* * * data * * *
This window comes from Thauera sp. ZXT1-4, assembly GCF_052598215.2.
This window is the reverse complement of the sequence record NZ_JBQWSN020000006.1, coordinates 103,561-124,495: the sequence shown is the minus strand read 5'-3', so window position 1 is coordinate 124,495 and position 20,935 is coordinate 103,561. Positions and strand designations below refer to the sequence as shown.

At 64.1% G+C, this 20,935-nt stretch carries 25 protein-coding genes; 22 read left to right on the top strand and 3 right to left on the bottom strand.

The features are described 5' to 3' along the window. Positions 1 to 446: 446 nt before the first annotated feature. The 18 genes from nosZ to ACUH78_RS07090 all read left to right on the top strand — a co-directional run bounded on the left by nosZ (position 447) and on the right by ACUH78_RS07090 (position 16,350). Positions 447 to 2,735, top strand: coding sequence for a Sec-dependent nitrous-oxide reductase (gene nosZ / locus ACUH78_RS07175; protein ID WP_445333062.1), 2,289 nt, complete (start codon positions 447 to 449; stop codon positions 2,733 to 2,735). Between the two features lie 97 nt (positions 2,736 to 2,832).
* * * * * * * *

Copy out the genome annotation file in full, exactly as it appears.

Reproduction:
This window comes from Thauera sp. ZXT1-4, assembly GCF_052598215.2.
This window is the reverse complement of the sequence record NZ_JBQWSN020000006.1, coordinates 103,561-124,495: the sequence shown is the minus strand read 5'-3', so window position 1 is coordinate 124,495 and position 20,935 is coordinate 103,561. Positions and strand designations below refer to the sequence as shown.

At 64.1% G+C, this 20,935-nt stretch carries 25 protein-coding genes; 22 read left to right on the top strand and 3 right to left on the bottom strand.

The features are described 5' to 3' along the window. Positions 1 to 446: 446 nt before the first annotated feature. The 18 genes from nosZ to ACUH78_RS07090 all read left to right on the top strand — a co-directional run bounded on the left by nosZ (position 447) and on the right by ACUH78_RS07090 (position 16,350). Positions 447 to 2,735, top strand: coding sequence for a Sec-dependent nitrous-oxide reductase (gene nosZ / locus ACUH78_RS07175; protein ID WP_445333062.1), 2,289 nt, complete (start codon positions 447 to 449; stop codon positions 2,733 to 2,735). Between the two features lie 97 nt (positions 2,736 to 2,832).